NH Lawmaker’s Bill Would Repeal Old Law Permitting Forced Prayer in School December 30, 2019

NH Lawmaker’s Bill Would Repeal Old Law Permitting Forced Prayer in School

The state of New Hampshire currently has a law on the books — 194:15-a — that allows “recitation of the traditional Lord’s prayer in public elementary schools.” The law permits teachers to lead the class in the prayer (if the school district okays it). Even if it’s voluntary for students, it’s not like any other religion has this privilege.

The law has been on the books since 1975, under the guise of “freedom of religion.”

That could soon change. Just over a week from now, when the State House is back in session, State Rep. Amanda Bouldin (below), a Democrat, plans to introduce legislation that would repeal that law.

House Bill 1306 is about as straightforward as it gets:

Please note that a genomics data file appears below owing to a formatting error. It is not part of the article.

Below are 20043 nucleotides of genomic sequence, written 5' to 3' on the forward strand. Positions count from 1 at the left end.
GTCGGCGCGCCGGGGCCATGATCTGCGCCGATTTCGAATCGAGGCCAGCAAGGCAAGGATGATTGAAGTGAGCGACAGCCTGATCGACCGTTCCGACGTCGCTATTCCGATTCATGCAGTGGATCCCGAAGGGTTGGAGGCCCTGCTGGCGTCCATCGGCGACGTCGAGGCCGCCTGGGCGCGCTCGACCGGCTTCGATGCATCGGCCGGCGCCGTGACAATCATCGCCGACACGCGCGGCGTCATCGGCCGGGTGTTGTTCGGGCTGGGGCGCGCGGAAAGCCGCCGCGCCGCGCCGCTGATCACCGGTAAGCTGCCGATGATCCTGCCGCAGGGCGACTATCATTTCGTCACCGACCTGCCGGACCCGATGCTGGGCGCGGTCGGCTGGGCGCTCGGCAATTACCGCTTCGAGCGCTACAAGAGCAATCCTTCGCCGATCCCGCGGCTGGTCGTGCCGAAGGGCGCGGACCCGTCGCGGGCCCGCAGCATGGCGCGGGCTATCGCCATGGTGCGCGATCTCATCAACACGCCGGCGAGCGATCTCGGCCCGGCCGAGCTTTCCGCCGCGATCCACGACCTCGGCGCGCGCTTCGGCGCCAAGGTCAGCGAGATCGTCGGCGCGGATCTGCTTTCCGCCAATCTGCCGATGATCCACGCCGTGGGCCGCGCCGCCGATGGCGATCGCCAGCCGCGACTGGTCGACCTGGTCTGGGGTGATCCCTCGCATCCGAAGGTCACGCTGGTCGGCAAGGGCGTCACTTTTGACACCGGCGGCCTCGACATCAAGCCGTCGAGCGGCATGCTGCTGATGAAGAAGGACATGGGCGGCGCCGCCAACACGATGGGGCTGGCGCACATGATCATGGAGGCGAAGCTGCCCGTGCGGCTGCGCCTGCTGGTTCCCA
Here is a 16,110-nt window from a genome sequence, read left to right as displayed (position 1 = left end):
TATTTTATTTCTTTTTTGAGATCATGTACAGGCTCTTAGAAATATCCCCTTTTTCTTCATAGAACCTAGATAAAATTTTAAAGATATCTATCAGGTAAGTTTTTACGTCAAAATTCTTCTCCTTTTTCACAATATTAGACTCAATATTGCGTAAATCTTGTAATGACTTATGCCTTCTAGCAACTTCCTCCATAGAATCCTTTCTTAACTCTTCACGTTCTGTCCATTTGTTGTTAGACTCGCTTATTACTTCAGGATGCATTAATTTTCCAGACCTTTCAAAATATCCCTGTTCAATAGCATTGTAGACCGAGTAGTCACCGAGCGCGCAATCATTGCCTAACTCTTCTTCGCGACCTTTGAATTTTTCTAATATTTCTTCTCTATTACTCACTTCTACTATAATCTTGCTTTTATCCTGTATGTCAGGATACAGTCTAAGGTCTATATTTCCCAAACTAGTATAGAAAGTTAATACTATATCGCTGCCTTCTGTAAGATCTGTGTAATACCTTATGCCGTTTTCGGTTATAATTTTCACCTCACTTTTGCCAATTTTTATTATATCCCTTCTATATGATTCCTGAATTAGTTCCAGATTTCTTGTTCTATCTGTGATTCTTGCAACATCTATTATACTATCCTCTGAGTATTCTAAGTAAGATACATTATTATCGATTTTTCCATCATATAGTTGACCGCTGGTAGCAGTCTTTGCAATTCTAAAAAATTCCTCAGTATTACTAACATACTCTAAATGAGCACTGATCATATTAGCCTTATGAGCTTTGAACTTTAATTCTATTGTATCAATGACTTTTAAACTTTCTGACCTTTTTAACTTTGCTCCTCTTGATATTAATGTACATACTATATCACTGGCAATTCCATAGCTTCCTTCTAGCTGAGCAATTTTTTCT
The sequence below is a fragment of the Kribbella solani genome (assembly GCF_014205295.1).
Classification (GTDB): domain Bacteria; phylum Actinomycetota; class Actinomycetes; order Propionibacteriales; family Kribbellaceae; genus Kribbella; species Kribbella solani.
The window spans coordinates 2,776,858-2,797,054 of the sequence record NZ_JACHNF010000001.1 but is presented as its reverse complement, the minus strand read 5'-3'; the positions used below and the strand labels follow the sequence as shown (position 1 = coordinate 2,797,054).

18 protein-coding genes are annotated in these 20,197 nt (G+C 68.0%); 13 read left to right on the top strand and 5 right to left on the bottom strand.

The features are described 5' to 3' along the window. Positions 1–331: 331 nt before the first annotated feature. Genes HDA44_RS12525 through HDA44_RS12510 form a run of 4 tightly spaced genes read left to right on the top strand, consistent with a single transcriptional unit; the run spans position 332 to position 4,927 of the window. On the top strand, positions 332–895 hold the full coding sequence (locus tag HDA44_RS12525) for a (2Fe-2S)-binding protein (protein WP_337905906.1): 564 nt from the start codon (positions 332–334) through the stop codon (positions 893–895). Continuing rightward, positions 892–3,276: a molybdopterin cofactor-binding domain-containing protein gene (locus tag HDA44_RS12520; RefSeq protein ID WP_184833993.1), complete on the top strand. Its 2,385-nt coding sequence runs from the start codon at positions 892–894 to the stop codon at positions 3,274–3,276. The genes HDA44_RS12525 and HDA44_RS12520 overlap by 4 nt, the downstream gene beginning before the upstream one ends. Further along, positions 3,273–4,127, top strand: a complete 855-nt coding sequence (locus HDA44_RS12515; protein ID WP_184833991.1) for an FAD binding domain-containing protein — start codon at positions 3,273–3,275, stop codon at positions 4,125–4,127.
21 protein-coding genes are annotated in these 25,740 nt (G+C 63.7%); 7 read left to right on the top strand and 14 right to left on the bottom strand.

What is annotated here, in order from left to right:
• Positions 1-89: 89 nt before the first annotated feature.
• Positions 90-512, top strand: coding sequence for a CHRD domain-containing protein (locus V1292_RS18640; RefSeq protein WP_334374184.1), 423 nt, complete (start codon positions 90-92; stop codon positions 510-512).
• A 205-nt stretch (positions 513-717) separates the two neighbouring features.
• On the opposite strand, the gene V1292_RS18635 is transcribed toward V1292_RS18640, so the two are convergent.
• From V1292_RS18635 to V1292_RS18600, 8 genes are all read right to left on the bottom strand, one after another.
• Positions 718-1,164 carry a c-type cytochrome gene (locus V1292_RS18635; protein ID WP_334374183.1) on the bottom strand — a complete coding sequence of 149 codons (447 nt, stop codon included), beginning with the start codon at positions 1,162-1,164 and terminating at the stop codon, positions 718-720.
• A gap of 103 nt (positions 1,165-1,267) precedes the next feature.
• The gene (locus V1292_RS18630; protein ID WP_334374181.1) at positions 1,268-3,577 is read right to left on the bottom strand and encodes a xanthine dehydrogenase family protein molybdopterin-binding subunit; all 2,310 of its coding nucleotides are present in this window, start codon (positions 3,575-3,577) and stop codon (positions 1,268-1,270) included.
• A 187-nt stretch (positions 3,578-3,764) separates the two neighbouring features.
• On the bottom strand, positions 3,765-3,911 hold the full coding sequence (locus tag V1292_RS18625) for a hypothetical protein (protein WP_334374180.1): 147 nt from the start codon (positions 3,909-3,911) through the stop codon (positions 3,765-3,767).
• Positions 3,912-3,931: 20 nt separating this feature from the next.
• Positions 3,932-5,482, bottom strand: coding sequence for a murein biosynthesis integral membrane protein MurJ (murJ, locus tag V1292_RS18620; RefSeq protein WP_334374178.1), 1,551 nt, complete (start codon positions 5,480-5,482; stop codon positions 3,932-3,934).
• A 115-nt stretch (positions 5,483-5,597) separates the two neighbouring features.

This bill repeals the provision permitting school districts to authorize the recitation of the Lord’s prayer in public elementary schools.

Boom. That’s it. If it passes, it would go into effect 60 days later.

To be sure, there’s no indication districts are doing this, because teachings shoving prayer in their students’ faces is already unconstitutional. The Supreme Court already struck down mandatory school prayers several decades ago, and New Hampshire’s Supreme Court later issued a similar ruling of its own. Still, unless someone challenges the law — with legal standing to do so — or there’s a legislative effort to repeal it, the old laws remain on the books.

That’s what Bouldin is trying to change.

She actually tried doing this last year, too, but a similar bill didn’t get any traction. It did, however, get criticism from a conservative group falsely claiming it was inspired by “animus toward religion.” (No one’s saying kids can’t pray on their own.)

We’ll see if there are similar arguments this time around. But there shouldn’t be. This sensible bill is just a way of cleaning up state law by getting rid of a section that suggests Christianity gets special treatment. It doesn’t deserve it, and this law should be stricken.

(Image via Facebook. Thanks to Brian for the link. Portions of this article were published earlier)

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